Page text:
The Fresh Loaf

News & Information for Amateur Bakers and Artisan Bread Enthusiasts

Whole wheat bread: Can it be considered a challah?

  • Pin It
108 breads's picture
108 breads

Whole wheat bread: Can it be considered a challah?

Bread #45 is a gorgeous whole wheat challah. This, of course, raises the question of whether a 100 percent, or any percentage, whole wheat renders a dough ineligible for being considered a challah. My answer: It depends whom you ask. I say yes, but the rest of the household disagrees. My dog is staying neutral so he can continue to sample all breads. Recipe is from Reinhart's Whole Grain Breads. I have yet to make a good challah with sourdough starter. And then there's the braiding challenge.

richkaimd's picture
richkaimd

...are these:  I'm pretty sure that challah is the Hebrew word for the little piece of dough thrown into the baking chamber (oven) as the baker's sacrifice to God; I am also pretty sure that there is no one who can be absolutely certain that when modern challah was first developed (by Ashkenzai Jews in Poland, when for sure?) they had the white flour we have now; I have made hundreds of challahs over the years using all sorts of flours alone and in combination, limiting my making of all white flours challahs to those occasions when I know the eaters are not likely to be adventurous; I think that, in today's world, you can call challah any Northern European-style bread you make with eggs and a source of the sweet (any granulated sugar, honey, malt syrup, what have you); I'm pretty sure that concentrated yeast was not around when the Poles (or whomever it was) starting making modern challah so the first challahs in the Northern European form had to be sourdough; challah is not limited to a braided form; and then "there's no accounting for (your husband's) taste".  That's not to say that he should like your whole wheat challah; he just doesn't.  But he seems to like you!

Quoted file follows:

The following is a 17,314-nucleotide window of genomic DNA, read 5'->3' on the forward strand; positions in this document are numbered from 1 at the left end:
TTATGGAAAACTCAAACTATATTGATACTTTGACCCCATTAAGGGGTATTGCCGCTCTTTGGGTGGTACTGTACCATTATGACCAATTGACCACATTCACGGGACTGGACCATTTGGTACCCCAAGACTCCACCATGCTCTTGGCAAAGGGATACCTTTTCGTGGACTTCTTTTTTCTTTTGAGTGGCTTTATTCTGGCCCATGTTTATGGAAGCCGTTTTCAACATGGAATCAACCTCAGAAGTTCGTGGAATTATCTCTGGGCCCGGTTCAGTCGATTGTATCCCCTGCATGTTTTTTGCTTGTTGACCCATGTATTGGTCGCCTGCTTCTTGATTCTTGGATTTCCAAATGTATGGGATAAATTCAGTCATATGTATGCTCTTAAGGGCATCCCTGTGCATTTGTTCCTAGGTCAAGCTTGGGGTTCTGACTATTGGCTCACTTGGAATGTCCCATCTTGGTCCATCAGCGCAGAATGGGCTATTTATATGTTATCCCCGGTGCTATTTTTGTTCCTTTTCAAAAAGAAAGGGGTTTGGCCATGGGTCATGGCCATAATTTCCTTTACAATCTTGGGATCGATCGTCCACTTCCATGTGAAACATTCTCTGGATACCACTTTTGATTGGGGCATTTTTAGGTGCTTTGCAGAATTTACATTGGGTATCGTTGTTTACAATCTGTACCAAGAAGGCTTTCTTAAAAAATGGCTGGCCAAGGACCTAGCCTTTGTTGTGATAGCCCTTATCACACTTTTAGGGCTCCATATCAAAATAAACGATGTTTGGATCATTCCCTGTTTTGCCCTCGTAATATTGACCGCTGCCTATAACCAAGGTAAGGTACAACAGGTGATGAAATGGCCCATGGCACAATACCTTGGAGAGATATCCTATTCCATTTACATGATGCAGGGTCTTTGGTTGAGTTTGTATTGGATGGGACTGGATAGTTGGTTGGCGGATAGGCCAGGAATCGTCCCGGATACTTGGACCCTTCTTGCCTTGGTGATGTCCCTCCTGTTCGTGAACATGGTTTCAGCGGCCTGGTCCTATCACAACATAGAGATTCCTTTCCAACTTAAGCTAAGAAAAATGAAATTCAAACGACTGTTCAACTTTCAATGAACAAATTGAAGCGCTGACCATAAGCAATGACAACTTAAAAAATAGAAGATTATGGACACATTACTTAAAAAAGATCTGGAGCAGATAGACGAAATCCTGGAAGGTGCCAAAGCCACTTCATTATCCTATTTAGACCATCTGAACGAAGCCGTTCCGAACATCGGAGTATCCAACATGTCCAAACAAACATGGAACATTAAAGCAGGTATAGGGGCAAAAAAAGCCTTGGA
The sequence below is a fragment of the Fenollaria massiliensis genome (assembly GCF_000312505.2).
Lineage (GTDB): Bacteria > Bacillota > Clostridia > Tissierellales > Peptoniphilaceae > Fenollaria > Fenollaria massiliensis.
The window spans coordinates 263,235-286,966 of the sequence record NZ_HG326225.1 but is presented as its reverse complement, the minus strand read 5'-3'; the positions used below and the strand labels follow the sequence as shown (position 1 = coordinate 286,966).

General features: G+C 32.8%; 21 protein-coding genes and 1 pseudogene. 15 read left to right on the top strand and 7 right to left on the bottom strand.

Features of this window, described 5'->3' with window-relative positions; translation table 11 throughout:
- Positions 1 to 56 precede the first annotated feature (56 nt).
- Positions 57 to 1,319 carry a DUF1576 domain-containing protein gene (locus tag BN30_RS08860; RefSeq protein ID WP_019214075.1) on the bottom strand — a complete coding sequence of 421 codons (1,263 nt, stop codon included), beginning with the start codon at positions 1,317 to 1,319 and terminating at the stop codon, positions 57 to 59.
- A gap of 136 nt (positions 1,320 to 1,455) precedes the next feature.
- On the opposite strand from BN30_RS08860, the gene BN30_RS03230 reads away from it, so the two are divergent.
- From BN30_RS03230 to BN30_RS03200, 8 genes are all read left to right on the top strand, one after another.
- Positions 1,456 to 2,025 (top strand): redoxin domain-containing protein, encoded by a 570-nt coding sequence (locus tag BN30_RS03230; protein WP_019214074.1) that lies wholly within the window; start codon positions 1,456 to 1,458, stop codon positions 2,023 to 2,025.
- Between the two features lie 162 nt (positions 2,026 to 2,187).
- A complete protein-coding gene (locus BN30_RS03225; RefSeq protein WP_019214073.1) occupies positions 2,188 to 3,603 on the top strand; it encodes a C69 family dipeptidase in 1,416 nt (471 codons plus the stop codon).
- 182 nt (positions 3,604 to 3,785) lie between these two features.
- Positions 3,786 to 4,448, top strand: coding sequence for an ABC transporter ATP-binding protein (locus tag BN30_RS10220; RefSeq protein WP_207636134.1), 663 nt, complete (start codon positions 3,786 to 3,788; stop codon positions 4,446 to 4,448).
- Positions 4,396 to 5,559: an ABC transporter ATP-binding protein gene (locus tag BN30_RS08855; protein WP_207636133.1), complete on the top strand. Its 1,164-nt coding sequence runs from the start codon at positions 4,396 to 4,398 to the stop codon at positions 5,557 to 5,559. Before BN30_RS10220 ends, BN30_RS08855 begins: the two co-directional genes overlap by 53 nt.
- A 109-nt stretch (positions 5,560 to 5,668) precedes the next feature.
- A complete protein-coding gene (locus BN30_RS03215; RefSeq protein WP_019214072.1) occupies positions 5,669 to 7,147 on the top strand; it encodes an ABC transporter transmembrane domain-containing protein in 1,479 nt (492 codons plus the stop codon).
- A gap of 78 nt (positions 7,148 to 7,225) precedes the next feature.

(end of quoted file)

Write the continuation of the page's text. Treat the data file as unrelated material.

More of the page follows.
srulybpsyd's picture
srulybpsyd

Especially if you subscribe to the colloquial definition of Challah which is basically any bread that is used at the traditional Friday night Shabbos meal:) I brought rye bread to my in-laws once for Shabbos and they used it at the meal. Everyone ended up referring to it as Challah even though by official bread standards it was not.

richkaimd, you are correct that the word challah really refers to the small piece of dough that is torn off and burned separate from the bread. Though this is not technically a sacrifice to G-d; in olden times, this was a potion of dough that was given to a kohen (priest) in the temple in Jerusalem as a gift.

My wife and I bake a big batch of whole wheat challah every few weeks and throw the loaves in the freezer to pull out when we have guests. Unfortunately we used to be a little less "in the know" about baking bread and used to substitute WW flour for ALL of the AP flour in a family recipe without changing the hydration, The loaves were usually tasty but really dense and sometimes super dry. We're due for a bake soon and I can't wait to try a WW challah recipe that has been formulated precisely for 100% WW (probably a recipe from "A Blessing of Bread" by Maggie Glezer).

108 breads's picture
108 breads

You are both open-minded bakers and tolerant of different challah ideas. My family has picky eaters who have been treated to the same, very conventional, challah pretty much every week for years. They are united that nothing should change. I am sneaking in these attempts at different challahs now while my daughters are away and the voices are not in my kitchen in unison against my little rebellion.

I am also in an adult bat mitzvah class and I will be doing a drash in class about references to leavened and unleavened bread, other than Passover references, and bread-related sacrifices. I am uncovering very interesting information.